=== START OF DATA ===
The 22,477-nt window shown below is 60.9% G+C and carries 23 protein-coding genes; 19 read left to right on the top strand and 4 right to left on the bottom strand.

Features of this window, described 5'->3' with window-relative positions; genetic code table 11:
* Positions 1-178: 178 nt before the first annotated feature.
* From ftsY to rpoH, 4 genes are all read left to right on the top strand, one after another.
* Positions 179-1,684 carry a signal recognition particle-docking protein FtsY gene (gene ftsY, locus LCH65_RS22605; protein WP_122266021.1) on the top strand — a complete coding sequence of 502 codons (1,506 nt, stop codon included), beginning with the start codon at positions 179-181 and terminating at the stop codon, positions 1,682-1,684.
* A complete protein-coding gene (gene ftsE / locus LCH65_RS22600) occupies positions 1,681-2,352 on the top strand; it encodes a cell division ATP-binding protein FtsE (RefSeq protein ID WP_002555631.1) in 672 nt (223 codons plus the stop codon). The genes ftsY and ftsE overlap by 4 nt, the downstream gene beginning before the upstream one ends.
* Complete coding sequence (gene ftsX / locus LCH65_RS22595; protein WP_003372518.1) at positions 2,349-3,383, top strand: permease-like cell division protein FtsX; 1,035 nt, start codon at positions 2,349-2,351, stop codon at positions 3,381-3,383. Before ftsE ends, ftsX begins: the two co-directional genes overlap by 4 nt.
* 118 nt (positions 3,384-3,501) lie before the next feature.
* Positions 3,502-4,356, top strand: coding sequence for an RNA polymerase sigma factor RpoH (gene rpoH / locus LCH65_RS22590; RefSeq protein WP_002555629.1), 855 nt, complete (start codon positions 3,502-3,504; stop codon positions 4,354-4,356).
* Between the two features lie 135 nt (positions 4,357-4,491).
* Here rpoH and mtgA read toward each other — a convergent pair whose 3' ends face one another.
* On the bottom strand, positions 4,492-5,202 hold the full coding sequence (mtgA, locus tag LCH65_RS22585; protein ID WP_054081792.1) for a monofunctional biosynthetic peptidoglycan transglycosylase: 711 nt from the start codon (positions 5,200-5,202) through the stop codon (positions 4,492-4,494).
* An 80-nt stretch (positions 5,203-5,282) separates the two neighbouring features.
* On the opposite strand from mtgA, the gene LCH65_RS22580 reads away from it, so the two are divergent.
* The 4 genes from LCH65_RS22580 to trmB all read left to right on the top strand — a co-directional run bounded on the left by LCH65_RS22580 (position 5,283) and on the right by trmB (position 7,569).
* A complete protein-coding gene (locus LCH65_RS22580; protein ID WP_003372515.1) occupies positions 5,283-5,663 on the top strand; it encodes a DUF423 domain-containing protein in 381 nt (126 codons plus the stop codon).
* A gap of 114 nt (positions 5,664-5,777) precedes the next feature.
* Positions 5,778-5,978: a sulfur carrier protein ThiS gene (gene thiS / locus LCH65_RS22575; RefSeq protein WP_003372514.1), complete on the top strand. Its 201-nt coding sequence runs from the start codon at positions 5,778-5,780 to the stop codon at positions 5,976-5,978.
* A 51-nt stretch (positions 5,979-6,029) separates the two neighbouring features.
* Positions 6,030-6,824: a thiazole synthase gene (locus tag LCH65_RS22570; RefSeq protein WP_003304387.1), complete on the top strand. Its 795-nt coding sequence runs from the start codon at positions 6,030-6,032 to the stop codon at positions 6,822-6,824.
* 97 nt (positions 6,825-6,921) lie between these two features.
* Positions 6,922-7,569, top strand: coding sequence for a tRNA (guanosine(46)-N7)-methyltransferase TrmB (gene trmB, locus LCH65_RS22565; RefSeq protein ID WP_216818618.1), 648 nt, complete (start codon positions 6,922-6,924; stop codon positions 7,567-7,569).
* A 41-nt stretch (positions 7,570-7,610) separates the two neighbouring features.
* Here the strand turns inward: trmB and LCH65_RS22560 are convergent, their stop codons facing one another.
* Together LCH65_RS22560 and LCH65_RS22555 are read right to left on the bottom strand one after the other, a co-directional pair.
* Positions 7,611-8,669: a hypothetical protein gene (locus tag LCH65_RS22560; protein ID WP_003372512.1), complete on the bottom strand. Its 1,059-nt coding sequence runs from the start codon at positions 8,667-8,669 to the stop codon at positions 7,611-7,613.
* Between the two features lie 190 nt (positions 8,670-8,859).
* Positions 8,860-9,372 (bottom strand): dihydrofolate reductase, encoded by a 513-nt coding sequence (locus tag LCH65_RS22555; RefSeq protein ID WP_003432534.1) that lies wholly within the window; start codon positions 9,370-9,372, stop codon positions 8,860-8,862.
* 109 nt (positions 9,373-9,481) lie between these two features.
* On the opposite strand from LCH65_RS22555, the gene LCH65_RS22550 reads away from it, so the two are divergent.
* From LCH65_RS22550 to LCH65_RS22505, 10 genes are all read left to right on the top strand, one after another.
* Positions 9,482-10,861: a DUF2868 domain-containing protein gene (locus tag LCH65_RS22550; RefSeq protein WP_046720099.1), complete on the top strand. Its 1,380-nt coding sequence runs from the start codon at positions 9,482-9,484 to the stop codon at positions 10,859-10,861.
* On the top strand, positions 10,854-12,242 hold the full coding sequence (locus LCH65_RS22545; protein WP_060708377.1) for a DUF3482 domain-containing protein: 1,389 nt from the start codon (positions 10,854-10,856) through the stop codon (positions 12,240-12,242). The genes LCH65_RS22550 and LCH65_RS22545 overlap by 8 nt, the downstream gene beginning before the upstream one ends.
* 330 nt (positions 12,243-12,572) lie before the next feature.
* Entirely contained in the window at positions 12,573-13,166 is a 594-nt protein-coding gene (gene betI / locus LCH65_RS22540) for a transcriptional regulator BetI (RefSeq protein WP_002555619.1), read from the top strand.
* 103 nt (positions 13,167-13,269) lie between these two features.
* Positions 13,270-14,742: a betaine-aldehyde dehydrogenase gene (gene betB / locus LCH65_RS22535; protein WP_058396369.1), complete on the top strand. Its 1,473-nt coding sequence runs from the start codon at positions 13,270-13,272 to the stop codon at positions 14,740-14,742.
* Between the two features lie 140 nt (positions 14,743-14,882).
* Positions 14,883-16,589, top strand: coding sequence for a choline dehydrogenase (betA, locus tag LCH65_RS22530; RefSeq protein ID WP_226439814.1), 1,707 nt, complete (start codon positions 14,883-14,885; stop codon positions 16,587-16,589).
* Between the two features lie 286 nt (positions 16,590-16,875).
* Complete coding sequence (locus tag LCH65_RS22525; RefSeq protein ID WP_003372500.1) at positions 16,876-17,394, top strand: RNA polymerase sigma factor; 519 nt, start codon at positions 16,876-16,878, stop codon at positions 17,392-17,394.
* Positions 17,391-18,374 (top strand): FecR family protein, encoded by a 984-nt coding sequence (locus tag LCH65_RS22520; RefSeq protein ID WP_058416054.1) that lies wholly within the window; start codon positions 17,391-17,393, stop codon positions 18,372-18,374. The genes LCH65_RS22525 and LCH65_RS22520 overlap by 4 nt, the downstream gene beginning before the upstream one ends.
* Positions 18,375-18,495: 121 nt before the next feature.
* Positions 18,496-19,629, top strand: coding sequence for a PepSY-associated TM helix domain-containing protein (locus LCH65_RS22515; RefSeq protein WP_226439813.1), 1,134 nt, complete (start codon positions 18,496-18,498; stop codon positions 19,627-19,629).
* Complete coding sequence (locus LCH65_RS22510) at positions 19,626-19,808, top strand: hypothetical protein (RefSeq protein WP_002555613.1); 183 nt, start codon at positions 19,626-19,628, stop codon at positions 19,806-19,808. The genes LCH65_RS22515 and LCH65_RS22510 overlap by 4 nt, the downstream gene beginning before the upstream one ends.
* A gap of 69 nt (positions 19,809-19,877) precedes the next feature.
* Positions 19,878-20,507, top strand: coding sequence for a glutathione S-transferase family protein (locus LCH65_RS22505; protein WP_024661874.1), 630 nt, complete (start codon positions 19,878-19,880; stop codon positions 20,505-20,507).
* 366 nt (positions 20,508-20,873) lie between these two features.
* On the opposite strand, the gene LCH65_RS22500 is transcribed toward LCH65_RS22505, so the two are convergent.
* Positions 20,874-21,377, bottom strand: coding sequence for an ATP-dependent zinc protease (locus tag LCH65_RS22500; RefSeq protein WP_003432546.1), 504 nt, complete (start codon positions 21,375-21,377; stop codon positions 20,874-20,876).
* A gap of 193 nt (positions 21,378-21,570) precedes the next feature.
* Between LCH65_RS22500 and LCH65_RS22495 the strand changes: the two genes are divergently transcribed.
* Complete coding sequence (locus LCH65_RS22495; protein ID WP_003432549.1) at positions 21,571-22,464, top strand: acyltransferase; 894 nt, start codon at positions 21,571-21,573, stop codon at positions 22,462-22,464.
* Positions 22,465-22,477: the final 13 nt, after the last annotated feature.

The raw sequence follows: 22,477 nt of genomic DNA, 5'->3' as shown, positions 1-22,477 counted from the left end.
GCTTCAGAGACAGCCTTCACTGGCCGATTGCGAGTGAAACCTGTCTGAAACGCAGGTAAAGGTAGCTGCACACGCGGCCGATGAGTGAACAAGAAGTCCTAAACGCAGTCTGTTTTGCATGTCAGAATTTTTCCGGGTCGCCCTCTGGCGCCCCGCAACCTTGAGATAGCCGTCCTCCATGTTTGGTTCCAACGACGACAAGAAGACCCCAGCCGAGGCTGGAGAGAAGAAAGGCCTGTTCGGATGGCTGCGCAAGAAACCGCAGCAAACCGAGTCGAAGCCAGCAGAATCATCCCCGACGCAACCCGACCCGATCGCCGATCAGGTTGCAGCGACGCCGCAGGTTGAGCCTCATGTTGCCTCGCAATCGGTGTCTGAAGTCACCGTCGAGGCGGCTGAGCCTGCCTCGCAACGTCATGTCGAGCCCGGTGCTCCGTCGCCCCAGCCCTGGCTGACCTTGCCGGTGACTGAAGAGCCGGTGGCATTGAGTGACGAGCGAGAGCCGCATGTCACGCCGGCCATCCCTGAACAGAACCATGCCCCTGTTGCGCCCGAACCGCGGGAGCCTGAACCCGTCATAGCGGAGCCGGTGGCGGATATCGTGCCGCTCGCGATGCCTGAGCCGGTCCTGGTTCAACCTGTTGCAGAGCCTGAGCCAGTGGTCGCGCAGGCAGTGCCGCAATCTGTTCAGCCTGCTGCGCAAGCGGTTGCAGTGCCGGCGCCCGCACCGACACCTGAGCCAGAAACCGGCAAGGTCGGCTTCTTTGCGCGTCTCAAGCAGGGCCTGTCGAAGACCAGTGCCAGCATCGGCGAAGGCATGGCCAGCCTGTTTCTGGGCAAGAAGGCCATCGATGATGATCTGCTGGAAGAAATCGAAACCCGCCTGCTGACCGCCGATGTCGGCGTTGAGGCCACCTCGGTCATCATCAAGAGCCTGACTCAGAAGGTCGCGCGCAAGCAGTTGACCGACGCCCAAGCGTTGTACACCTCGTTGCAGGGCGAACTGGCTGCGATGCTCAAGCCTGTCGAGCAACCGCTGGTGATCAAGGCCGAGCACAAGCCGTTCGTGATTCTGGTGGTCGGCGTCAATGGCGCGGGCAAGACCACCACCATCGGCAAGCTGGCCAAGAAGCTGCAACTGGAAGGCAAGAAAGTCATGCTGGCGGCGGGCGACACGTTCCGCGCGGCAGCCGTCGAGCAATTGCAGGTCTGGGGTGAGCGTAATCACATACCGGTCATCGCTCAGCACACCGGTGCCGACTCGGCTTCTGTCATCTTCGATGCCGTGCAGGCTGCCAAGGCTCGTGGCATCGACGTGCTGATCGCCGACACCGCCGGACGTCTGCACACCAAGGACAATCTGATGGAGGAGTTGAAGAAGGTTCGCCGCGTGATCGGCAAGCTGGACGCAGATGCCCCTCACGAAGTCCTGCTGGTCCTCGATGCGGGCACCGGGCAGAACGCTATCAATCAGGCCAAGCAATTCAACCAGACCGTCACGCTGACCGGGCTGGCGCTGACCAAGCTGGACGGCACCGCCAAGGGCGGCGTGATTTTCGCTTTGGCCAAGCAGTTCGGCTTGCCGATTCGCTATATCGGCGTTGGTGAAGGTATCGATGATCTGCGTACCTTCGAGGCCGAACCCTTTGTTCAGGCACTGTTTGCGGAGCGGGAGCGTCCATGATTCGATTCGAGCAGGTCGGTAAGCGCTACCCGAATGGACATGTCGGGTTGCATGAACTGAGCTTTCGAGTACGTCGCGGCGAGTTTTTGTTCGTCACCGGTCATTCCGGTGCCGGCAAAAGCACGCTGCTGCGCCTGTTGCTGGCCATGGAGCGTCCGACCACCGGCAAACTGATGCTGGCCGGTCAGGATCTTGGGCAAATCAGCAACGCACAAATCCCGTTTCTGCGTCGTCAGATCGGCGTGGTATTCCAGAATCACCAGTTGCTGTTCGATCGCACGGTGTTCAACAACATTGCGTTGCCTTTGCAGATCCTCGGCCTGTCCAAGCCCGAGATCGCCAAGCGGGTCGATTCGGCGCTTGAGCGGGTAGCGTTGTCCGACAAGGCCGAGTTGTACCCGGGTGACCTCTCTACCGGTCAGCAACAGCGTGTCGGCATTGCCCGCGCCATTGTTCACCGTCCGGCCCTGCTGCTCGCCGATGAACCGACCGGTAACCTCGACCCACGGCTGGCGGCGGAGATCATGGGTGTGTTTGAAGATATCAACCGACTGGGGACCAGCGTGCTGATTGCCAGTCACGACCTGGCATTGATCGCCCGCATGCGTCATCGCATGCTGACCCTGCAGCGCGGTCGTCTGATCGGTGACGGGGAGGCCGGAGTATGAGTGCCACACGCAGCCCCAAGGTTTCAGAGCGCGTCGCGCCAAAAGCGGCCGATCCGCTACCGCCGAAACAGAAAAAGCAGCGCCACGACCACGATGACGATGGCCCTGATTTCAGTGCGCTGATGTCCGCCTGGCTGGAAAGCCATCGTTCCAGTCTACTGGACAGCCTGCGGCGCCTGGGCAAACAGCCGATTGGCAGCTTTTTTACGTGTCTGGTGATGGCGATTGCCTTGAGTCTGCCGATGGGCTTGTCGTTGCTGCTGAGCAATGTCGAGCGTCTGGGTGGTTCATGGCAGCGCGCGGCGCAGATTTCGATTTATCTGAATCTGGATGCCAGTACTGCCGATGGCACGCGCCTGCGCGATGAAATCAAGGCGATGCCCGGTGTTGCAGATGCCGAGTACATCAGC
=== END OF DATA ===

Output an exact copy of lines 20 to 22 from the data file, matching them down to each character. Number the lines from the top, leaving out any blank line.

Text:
* Positions 6,030-6,824: a thiazole synthase gene (locus tag LCH65_RS22570; RefSeq protein WP_003304387.1), complete on the top strand. Its 795-nt coding sequence runs from the start codon at positions 6,030-6,032 to the stop codon at positions 6,822-6,824.
* 97 nt (positions 6,825-6,921) lie between these two features.
* Positions 6,922-7,569, top strand: coding sequence for a tRNA (guanosine(46)-N7)-methyltransferase TrmB (gene trmB, locus LCH65_RS22565; RefSeq protein ID WP_216818618.1), 648 nt, complete (start codon positions 6,922-6,924; stop codon positions 7,567-7,569).